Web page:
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I have a small problem:

Let $m$ and $n$ be integers such that $2m^2+m = 3n^2+n$. Prove that $m-n$ and $2m+2n + 1$ are perfect square.

My work:

We have $$(m-n)(2m+2n+1) = 2(m^2-n^2) + m-n = n^2.$$

So, we need to prove that $m-n$ and $2m+2n+1$ are coprime. But I don't get further. Anyone can give me a hint?

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  • $\begingroup$ @S.Panja-1729 No, read the whole question. He wants to prove they're coprime, since that is the only thing he needs to finish the problem. $\endgroup$ – user236182 Sep 4 '15 at 16:39
  • $\begingroup$ @S.Panja-1729 It's enough to prove they're coprime to prove they're perfect squares. $\endgroup$ – user236182 Sep 4 '15 at 16:40
  • $\begingroup$ Ok...He should add that statement , but he should write the actual question.. $\endgroup$ – Empty Sep 4 '15 at 16:42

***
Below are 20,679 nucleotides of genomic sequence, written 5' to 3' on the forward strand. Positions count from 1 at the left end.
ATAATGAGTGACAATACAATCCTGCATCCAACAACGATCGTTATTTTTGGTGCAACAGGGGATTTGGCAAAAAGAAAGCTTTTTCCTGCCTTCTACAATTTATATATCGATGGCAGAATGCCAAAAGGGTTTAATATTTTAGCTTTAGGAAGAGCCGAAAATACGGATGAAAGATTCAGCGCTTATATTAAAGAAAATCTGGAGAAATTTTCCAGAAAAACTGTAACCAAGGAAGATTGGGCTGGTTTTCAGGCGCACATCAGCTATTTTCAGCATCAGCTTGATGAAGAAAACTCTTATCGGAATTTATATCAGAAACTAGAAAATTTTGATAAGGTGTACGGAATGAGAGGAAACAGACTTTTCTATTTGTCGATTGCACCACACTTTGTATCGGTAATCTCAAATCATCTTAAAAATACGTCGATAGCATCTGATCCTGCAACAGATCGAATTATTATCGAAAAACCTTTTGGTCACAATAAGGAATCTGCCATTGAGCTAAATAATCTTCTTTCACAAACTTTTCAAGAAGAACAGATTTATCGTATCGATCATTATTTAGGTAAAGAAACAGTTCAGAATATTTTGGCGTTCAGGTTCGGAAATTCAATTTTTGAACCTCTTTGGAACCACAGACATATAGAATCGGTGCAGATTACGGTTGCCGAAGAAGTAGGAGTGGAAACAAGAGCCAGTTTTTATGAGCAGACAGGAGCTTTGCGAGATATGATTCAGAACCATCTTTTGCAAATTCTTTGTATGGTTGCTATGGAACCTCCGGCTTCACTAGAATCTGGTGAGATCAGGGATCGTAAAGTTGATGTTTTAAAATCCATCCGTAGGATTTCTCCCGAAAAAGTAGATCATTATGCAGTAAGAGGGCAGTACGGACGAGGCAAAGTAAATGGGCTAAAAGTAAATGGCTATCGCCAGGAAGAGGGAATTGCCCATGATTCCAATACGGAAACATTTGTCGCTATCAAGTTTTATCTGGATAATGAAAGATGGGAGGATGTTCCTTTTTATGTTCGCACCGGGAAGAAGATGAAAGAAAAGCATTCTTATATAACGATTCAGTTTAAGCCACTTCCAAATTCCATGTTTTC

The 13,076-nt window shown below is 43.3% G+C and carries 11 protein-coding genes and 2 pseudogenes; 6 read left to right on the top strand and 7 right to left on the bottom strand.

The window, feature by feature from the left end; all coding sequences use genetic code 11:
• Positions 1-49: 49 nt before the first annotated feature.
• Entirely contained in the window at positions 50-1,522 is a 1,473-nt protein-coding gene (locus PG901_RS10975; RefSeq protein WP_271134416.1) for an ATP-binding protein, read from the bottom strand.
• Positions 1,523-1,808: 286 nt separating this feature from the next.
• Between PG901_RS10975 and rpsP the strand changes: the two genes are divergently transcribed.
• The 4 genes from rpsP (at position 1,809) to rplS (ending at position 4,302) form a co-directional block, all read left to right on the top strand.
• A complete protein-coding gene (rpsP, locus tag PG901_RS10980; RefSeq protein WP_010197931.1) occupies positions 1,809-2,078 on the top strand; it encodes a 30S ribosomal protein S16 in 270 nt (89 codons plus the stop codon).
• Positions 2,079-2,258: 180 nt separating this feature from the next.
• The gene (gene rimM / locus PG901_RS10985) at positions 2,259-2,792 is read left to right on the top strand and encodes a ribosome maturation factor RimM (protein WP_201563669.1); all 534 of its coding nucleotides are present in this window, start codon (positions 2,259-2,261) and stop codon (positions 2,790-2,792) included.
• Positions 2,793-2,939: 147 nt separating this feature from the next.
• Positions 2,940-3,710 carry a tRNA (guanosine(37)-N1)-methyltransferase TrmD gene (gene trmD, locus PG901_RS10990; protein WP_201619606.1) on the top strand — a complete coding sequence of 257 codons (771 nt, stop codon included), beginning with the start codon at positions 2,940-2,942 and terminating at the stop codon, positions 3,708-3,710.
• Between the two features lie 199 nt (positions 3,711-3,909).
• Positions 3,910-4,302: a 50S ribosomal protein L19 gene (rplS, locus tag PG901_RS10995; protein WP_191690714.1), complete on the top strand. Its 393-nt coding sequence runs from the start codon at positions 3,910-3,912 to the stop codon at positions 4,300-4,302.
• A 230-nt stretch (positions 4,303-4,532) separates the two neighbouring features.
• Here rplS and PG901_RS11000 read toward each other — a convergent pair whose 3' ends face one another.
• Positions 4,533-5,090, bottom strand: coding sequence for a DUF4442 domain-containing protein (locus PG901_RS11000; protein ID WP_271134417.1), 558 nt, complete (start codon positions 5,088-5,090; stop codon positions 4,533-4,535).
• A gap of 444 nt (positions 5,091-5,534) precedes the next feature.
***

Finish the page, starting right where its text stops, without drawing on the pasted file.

• $\begingroup$ @S.Panja-1729 He made his question clear at the end. $\endgroup$ – user236182 Sep 4 '15 at 16:43
  • $\begingroup$ see math.stackexchange.com/questions/680972/… $\endgroup$ – Will Jagy Sep 4 '15 at 17:25
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Assume for contradiction $p\mid \gcd(m-n,2m+2n+1)$ for some prime $p$.

But then $p\mid n^2\iff p\mid n$, and so $p\mid m-n\implies p\mid m$.

However, $p\mid 2m+2n+1$ is then impossible.

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